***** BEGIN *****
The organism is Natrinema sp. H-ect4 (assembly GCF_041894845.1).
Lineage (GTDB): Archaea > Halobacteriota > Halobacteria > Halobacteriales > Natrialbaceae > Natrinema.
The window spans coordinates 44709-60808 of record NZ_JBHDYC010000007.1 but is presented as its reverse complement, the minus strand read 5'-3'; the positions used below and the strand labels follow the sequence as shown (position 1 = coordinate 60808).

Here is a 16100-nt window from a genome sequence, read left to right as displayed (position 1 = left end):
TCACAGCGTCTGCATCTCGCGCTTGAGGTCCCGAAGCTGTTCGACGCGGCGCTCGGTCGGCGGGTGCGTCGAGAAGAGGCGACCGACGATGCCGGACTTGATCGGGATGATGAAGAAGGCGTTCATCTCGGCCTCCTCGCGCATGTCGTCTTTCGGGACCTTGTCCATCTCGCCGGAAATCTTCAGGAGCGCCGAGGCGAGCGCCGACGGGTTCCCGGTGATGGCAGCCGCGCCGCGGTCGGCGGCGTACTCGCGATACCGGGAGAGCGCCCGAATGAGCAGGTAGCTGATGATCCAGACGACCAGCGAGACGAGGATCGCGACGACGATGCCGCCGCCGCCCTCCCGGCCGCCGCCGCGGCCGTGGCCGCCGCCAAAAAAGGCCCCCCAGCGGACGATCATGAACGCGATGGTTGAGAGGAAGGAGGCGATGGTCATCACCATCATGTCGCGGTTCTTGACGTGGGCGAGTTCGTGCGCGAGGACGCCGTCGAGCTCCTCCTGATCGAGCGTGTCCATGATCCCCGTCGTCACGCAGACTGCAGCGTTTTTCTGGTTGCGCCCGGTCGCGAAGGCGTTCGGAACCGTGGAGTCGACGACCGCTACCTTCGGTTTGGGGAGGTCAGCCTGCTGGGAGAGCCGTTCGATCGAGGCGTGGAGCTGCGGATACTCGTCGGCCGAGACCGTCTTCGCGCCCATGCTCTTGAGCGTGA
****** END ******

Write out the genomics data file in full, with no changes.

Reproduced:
The organism is Natrinema sp. H-ect4 (assembly GCF_041894845.1).
Lineage (GTDB): Archaea > Halobacteriota > Halobacteria > Halobacteriales > Natrialbaceae > Natrinema.
The window spans coordinates 44709-60808 of record NZ_JBHDYC010000007.1 but is presented as its reverse complement, the minus strand read 5'-3'; the positions used below and the strand labels follow the sequence as shown (position 1 = coordinate 60808).

Here is a 16100-nt window from a genome sequence, read left to right as displayed (position 1 = left end):
TCACAGCGTCTGCATCTCGCGCTTGAGGTCCCGAAGCTGTTCGACGCGGCGCTCGGTCGGCGGGTGCGTCGAGAAGAGGCGACCGACGATGCCGGACTTGATCGGGATGATGAAGAAGGCGTTCATCTCGGCCTCCTCGCGCATGTCGTCTTTCGGGACCTTGTCCATCTCGCCGGAAATCTTCAGGAGCGCCGAGGCGAGCGCCGACGGGTTCCCGGTGATGGCAGCCGCGCCGCGGTCGGCGGCGTACTCGCGATACCGGGAGAGCGCCCGAATGAGCAGGTAGCTGATGATCCAGACGACCAGCGAGACGAGGATCGCGACGACGATGCCGCCGCCGCCCTCCCGGCCGCCGCCGCGGCCGTGGCCGCCGCCAAAAAAGGCCCCCCAGCGGACGATCATGAACGCGATGGTTGAGAGGAAGGAGGCGATGGTCATCACCATCATGTCGCGGTTCTTGACGTGGGCGAGTTCGTGCGCGAGGACGCCGTCGAGCTCCTCCTGATCGAGCGTGTCCATGATCCCCGTCGTCACGCAGACTGCAGCGTTTTTCTGGTTGCGCCCGGTCGCGAAGGCGTTCGGAACCGTGGAGTCGACGACCGCTACCTTCGGTTTGGGGAGGTCAGCCTGCTGGGAGAGCCGTTCGATCGAGGCGTGGAGCTGCGGATACTCGTCGGCCGAGACCGTCTTCGCGCCCATGCTCTTGAGCGTGA